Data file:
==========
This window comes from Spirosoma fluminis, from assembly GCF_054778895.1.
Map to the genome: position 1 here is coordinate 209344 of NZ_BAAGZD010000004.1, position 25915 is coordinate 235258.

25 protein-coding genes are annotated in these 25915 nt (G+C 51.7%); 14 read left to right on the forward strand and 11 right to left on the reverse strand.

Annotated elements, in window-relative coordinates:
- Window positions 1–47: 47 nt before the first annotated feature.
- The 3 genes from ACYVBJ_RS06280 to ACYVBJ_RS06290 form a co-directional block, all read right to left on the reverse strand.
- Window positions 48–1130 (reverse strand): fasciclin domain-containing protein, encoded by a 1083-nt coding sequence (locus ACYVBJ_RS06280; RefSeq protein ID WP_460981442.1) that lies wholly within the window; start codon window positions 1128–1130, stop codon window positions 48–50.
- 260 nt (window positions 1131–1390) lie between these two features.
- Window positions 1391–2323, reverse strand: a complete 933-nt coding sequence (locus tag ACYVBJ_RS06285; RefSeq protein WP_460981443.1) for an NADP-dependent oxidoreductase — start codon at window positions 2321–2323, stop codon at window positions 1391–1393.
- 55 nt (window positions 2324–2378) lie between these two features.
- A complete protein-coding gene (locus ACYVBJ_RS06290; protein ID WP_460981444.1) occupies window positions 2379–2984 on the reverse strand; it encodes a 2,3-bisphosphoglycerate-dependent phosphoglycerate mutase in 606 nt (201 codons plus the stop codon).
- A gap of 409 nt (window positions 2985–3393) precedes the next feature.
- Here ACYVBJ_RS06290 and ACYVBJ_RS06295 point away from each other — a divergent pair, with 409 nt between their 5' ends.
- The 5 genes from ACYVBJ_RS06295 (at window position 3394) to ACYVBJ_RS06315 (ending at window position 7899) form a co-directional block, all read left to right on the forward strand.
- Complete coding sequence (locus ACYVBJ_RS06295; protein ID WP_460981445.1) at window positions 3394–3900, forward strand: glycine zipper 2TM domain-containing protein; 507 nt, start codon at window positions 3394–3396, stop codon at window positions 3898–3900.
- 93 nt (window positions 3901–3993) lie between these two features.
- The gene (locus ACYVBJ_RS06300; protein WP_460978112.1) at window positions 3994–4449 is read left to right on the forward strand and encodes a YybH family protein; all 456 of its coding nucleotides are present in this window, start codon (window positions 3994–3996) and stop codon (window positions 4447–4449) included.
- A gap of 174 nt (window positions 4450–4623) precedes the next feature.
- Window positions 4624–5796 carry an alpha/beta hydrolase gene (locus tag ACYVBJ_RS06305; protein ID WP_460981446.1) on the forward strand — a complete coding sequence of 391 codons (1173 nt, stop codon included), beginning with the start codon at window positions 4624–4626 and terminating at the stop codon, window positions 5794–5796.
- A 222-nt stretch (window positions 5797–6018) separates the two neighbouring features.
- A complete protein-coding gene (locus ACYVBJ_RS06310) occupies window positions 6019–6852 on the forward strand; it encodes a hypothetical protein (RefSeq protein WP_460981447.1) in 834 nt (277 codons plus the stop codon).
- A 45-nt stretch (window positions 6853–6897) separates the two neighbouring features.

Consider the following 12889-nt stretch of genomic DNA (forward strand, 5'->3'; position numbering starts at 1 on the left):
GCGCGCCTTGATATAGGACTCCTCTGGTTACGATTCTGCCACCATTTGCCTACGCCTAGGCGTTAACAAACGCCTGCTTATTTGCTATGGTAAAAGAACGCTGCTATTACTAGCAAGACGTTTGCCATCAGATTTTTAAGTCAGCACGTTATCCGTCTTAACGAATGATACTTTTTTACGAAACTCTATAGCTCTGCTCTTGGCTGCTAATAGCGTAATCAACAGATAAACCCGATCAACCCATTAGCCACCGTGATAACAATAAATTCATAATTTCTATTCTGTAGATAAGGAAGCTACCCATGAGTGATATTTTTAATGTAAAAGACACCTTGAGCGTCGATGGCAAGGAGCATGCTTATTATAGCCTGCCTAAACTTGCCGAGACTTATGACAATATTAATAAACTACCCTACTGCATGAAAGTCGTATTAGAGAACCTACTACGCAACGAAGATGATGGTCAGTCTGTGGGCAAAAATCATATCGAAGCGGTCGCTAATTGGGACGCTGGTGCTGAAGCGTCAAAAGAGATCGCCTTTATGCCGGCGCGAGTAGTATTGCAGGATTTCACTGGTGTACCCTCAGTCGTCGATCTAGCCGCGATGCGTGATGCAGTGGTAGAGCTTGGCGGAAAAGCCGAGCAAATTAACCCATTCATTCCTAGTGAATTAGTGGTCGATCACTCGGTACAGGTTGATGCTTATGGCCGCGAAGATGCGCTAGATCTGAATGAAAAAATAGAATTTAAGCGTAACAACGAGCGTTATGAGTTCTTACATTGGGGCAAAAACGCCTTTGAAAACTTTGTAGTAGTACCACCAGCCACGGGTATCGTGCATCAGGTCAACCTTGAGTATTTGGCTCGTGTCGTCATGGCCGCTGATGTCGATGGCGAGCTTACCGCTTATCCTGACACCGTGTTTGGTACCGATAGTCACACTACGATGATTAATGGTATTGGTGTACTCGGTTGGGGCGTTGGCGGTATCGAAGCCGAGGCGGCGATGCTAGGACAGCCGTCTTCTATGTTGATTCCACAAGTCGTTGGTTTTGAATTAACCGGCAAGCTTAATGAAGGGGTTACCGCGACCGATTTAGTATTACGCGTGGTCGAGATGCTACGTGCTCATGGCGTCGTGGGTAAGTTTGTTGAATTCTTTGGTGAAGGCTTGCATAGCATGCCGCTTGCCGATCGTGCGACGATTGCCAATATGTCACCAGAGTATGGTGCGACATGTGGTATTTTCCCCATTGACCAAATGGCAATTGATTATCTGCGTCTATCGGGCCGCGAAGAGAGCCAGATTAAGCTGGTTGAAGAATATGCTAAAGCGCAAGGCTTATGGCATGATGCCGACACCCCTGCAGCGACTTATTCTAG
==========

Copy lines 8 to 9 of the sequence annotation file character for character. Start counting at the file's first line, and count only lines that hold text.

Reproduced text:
- 260 nt (window positions 1131–1390) lie between these two features.
- Window positions 1391–2323, reverse strand: a complete 933-nt coding sequence (locus tag ACYVBJ_RS06285; RefSeq protein WP_460981443.1) for an NADP-dependent oxidoreductase — start codon at window positions 2321–2323, stop codon at window positions 1391–1393.